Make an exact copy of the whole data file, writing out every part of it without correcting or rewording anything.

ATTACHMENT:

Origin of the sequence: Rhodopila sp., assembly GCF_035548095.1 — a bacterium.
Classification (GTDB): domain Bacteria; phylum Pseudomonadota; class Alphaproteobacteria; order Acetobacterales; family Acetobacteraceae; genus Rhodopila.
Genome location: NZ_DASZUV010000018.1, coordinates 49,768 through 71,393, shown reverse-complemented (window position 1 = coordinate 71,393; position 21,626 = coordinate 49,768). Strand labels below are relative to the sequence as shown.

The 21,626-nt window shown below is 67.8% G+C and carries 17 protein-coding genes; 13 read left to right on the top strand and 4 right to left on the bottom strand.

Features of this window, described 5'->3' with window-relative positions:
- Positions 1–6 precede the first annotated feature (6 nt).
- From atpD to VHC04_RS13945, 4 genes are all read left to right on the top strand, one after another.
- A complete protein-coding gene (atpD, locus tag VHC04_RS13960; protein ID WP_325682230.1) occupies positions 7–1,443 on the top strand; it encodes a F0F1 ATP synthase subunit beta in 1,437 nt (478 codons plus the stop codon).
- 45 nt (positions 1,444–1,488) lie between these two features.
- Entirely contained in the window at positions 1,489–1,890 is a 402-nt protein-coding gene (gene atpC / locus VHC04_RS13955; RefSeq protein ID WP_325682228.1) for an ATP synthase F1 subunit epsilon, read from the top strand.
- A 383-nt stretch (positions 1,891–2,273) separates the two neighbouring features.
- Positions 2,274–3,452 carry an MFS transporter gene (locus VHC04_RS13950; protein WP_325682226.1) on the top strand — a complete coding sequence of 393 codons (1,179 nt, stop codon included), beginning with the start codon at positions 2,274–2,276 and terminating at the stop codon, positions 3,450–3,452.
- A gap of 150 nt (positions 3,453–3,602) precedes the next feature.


Origin of the sequence: Rhodopila sp., assembly GCF_035548095.1 — a bacterium.
Classification (GTDB): domain Bacteria; phylum Pseudomonadota; class Alphaproteobacteria; order Acetobacterales; family Acetobacteraceae; genus Rhodopila.
Genome location: NZ_DASZUV010000018.1, coordinates 49,768 through 71,393, shown reverse-complemented (window position 1 = coordinate 71,393; position 21,626 = coordinate 49,768). Strand labels below are relative to the sequence as shown.

The 21,626-nt window shown below is 67.8% G+C and carries 17 protein-coding genes; 13 read left to right on the top strand and 4 right to left on the bottom strand.

Features of this window, described 5'->3' with window-relative positions:
- Positions 1–6 precede the first annotated feature (6 nt).
- From atpD to VHC04_RS13945, 4 genes are all read left to right on the top strand, one after another.
- A complete protein-coding gene (atpD, locus tag VHC04_RS13960; protein ID WP_325682230.1) occupies positions 7–1,443 on the top strand; it encodes a F0F1 ATP synthase subunit beta in 1,437 nt (478 codons plus the stop codon).
- 45 nt (positions 1,444–1,488) lie between these two features.
- Entirely contained in the window at positions 1,489–1,890 is a 402-nt protein-coding gene (gene atpC / locus VHC04_RS13955; RefSeq protein ID WP_325682228.1) for an ATP synthase F1 subunit epsilon, read from the top strand.
- A 383-nt stretch (positions 1,891–2,273) separates the two neighbouring features.
- Positions 2,274–3,452 carry an MFS transporter gene (locus VHC04_RS13950; protein WP_325682226.1) on the top strand — a complete coding sequence of 393 codons (1,179 nt, stop codon included), beginning with the start codon at positions 2,274–2,276 and terminating at the stop codon, positions 3,450–3,452.
- A gap of 150 nt (positions 3,453–3,602) precedes the next feature.